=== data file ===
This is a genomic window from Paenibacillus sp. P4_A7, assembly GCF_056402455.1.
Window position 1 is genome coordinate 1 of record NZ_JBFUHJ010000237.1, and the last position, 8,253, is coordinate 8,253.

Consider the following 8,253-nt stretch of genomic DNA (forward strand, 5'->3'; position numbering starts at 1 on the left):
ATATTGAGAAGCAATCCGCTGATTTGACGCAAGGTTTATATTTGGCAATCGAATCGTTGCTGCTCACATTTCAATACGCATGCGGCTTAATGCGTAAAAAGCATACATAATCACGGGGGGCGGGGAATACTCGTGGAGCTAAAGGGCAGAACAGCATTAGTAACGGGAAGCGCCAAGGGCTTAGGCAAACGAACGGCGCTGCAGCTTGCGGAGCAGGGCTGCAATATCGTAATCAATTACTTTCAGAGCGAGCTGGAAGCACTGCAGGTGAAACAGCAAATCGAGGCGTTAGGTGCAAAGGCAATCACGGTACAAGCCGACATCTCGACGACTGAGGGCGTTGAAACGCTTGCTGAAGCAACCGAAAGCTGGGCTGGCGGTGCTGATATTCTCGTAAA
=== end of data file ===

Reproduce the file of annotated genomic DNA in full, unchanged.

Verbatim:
This is a genomic window from Paenibacillus sp. P4_A7, assembly GCF_056402455.1.
Window position 1 is genome coordinate 1 of record NZ_JBFUHJ010000237.1, and the last position, 8,253, is coordinate 8,253.

Consider the following 8,253-nt stretch of genomic DNA (forward strand, 5'->3'; position numbering starts at 1 on the left):
ATATTGAGAAGCAATCCGCTGATTTGACGCAAGGTTTATATTTGGCAATCGAATCGTTGCTGCTCACATTTCAATACGCATGCGGCTTAATGCGTAAAAAGCATACATAATCACGGGGGGCGGGGAATACTCGTGGAGCTAAAGGGCAGAACAGCATTAGTAACGGGAAGCGCCAAGGGCTTAGGCAAACGAACGGCGCTGCAGCTTGCGGAGCAGGGCTGCAATATCGTAATCAATTACTTTCAGAGCGAGCTGGAAGCACTGCAGGTGAAACAGCAAATCGAGGCGTTAGGTGCAAAGGCAATCACGGTACAAGCCGACATCTCGACGACTGAGGGCGTTGAAACGCTTGCTGAAGCAACCGAAAGCTGGGCTGGCGGTGCTGATATTCTCGTAAA